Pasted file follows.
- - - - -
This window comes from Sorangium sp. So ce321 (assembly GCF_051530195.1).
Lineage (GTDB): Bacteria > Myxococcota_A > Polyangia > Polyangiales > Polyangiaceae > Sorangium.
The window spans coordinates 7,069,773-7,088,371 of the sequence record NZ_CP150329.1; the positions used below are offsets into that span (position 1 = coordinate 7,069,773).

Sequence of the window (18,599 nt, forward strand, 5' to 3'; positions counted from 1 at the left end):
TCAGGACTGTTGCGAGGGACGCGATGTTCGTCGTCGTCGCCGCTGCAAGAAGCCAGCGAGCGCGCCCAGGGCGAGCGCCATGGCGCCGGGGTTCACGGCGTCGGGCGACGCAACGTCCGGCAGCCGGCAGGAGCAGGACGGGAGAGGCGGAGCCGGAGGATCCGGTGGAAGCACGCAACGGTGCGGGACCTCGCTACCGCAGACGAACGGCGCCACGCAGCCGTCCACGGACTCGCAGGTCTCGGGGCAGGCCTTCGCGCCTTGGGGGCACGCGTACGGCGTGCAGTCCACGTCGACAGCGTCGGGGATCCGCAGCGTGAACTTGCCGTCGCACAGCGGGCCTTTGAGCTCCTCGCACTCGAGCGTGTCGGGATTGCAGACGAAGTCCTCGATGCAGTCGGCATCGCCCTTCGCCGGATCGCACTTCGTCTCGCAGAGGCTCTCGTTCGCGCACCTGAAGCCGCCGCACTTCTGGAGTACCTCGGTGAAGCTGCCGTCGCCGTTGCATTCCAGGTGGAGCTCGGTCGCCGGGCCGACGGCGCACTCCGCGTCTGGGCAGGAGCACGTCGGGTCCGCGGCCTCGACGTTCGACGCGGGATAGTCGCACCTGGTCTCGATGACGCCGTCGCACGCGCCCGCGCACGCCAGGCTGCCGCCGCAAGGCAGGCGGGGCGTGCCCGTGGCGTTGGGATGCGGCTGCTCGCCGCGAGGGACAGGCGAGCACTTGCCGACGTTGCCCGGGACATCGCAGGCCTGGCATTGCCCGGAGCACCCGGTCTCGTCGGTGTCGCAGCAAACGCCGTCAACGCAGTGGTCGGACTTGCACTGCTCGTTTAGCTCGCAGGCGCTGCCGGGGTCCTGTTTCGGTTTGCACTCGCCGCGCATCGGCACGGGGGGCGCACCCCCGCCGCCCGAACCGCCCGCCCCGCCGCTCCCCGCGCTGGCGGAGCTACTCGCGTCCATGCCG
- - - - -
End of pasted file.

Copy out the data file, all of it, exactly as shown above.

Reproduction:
This window comes from Sorangium sp. So ce321 (assembly GCF_051530195.1).
Lineage (GTDB): Bacteria > Myxococcota_A > Polyangia > Polyangiales > Polyangiaceae > Sorangium.
The window spans coordinates 7,069,773-7,088,371 of the sequence record NZ_CP150329.1; the positions used below are offsets into that span (position 1 = coordinate 7,069,773).

Sequence of the window (18,599 nt, forward strand, 5' to 3'; positions counted from 1 at the left end):
TCAGGACTGTTGCGAGGGACGCGATGTTCGTCGTCGTCGCCGCTGCAAGAAGCCAGCGAGCGCGCCCAGGGCGAGCGCCATGGCGCCGGGGTTCACGGCGTCGGGCGACGCAACGTCCGGCAGCCGGCAGGAGCAGGACGGGAGAGGCGGAGCCGGAGGATCCGGTGGAAGCACGCAACGGTGCGGGACCTCGCTACCGCAGACGAACGGCGCCACGCAGCCGTCCACGGACTCGCAGGTCTCGGGGCAGGCCTTCGCGCCTTGGGGGCACGCGTACGGCGTGCAGTCCACGTCGACAGCGTCGGGGATCCGCAGCGTGAACTTGCCGTCGCACAGCGGGCCTTTGAGCTCCTCGCACTCGAGCGTGTCGGGATTGCAGACGAAGTCCTCGATGCAGTCGGCATCGCCCTTCGCCGGATCGCACTTCGTCTCGCAGAGGCTCTCGTTCGCGCACCTGAAGCCGCCGCACTTCTGGAGTACCTCGGTGAAGCTGCCGTCGCCGTTGCATTCCAGGTGGAGCTCGGTCGCCGGGCCGACGGCGCACTCCGCGTCTGGGCAGGAGCACGTCGGGTCCGCGGCCTCGACGTTCGACGCGGGATAGTCGCACCTGGTCTCGATGACGCCGTCGCACGCGCCCGCGCACGCCAGGCTGCCGCCGCAAGGCAGGCGGGGCGTGCCCGTGGCGTTGGGATGCGGCTGCTCGCCGCGAGGGACAGGCGAGCACTTGCCGACGTTGCCCGGGACATCGCAGGCCTGGCATTGCCCGGAGCACCCGGTCTCGTCGGTGTCGCAGCAAACGCCGTCAACGCAGTGGTCGGACTTGCACTGCTCGTTTAGCTCGCAGGCGCTGCCGGGGTCCTGTTTCGGTTTGCACTCGCCGCGCATCGGCACGGGGGGCGCACCCCCGCCGCCCGAACCGCCCGCCCCGCCGCTCCCCGCGCTGGCGGAGCTACTCGCGTCCATGCCG